Better Renn Fayre Themes (As Suggested by an Awful Senior)

If I had thought to write this article last week, it would have been entitled “Renn Fayre Theme Predictions,” but the content would have been exactly the same. I am a hopeless shill. Please love me.

Werewolf Bar Mitzvah: Spooky, scary.

Into The Abyss: It’s a metaphor for the seniors’ upcoming drop from the nest of academia into the harsh realities of the “real world.” Also, the aesthetic would be pretty cool, I think. Like, slutty-Van Gogh’s-blue-period? Nice. Nice.

Just…Jell-O. Jell-O Everywhere: So soft. So sleek. So lovely on my body. Mmm.

Your Mom’s Wedding to That Bastard, Todd: It’s time to work through those old traumas. We’re all here for you, friend. Let it out.

Wild Oats: Granola? Semen? Semen-drizzled granola? Do whatever the fuck you want, buddy. Live your dreams. It’s All Natural, regardless.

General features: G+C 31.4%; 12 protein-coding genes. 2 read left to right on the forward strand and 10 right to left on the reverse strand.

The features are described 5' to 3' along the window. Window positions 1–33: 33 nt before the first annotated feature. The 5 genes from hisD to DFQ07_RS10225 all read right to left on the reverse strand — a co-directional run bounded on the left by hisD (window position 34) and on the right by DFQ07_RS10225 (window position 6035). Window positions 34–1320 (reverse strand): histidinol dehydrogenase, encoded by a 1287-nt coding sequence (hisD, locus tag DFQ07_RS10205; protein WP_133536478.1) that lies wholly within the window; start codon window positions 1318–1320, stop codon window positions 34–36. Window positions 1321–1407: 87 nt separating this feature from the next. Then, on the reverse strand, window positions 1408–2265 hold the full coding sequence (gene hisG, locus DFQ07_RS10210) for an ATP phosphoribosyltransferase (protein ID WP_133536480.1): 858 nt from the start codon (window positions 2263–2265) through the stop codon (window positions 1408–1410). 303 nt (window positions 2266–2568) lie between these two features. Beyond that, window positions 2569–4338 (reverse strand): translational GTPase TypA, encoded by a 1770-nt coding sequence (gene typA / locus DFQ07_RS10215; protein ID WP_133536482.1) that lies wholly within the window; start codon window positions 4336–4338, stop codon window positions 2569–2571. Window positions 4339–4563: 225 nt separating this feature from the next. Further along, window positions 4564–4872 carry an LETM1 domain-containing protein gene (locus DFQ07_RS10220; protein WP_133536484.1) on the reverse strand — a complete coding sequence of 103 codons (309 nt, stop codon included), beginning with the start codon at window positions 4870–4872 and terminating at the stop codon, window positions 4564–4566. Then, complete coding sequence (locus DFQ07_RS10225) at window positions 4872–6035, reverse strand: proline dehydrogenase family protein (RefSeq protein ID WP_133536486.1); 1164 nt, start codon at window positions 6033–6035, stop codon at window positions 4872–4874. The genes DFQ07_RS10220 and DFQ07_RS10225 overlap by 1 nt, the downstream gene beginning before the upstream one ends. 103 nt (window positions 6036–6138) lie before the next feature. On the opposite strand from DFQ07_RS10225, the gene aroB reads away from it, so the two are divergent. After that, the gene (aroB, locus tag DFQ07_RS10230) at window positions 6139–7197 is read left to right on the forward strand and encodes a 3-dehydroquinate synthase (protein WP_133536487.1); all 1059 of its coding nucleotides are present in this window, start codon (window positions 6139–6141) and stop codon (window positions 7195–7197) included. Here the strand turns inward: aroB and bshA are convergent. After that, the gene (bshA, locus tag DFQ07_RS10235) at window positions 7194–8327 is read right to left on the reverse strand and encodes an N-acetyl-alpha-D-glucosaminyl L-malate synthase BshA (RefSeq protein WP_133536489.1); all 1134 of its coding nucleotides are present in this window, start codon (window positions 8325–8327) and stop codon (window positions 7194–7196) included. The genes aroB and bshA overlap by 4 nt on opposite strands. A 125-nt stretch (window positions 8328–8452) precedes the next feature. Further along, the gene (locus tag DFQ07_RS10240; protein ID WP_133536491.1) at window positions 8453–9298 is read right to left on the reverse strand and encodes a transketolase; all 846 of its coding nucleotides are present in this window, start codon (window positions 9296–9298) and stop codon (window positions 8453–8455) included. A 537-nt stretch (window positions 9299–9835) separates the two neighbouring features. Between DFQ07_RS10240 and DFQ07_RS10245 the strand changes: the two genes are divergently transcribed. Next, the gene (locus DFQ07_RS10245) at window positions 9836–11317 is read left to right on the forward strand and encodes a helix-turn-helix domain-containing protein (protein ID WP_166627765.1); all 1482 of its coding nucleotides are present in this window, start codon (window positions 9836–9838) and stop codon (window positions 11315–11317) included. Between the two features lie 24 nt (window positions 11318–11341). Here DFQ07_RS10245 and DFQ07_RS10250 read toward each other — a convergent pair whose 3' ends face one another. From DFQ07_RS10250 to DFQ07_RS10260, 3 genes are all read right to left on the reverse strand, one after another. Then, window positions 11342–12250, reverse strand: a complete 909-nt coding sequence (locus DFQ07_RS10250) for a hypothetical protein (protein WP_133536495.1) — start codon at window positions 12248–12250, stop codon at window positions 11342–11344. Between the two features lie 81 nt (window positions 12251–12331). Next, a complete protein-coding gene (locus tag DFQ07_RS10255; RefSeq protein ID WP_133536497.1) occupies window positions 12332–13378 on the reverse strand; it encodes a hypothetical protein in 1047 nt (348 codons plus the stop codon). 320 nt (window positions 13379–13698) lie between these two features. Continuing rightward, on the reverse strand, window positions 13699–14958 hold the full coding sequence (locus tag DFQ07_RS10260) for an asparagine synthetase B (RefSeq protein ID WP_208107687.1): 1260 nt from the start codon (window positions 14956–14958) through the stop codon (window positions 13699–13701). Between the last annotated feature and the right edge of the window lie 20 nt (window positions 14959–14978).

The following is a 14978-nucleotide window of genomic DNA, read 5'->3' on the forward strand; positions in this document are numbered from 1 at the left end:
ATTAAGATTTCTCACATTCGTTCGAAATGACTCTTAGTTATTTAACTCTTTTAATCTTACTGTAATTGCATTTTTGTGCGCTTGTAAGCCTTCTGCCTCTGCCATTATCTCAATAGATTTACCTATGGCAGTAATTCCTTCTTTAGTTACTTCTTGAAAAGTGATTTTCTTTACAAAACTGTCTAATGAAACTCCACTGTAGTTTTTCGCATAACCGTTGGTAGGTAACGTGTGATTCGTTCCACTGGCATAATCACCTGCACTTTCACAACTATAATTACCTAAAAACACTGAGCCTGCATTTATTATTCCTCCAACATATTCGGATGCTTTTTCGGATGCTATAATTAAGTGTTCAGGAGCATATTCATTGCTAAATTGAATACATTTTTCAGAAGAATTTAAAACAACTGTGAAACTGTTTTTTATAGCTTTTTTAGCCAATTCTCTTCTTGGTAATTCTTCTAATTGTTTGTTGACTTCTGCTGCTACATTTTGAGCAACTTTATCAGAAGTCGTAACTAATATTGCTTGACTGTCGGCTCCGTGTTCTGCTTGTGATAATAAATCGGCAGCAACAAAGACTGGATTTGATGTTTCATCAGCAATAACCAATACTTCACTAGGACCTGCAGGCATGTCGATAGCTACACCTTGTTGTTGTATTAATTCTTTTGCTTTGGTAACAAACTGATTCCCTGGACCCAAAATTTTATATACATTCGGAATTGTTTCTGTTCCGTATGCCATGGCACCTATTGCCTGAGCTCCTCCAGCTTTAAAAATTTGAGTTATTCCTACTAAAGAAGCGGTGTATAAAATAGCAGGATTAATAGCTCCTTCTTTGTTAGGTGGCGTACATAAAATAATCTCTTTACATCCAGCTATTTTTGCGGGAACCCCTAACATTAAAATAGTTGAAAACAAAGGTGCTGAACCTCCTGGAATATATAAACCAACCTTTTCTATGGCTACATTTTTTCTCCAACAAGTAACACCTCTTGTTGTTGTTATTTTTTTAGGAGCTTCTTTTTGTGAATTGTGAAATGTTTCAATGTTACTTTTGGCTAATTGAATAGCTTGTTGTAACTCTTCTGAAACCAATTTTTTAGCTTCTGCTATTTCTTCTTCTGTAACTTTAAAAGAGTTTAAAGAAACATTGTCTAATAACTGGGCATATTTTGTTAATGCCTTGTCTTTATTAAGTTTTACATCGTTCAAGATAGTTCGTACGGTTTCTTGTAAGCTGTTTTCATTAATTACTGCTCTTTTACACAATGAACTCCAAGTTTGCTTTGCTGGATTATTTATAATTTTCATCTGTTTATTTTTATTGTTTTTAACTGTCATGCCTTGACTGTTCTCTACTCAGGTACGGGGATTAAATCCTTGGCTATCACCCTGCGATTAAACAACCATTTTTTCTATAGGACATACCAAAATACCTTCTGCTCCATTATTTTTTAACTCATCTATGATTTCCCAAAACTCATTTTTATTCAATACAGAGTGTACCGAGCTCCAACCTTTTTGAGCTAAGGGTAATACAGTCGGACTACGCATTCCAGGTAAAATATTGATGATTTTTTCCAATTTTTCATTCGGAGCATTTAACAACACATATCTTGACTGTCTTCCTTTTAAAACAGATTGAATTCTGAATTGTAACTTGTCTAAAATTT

Slenderman…But, Like, a Slutty Version. With a Dick: I just want to see the reveal video for this one, tbh.

The Complete Works of Quentin Tarantino: I have so much corn syrup and food coloring left over from…well, never mind.

The Killdozer: Have you seen the Killdozer? Its image really drives home the YOLO spirit of Renn Fayre. Like, imagine you spent your Renn Fayre doing boring bullshit, then the next day, the Killdozer came after you. Shit. The regrets you’d have in those last few seconds before you got Killdozed. Shit.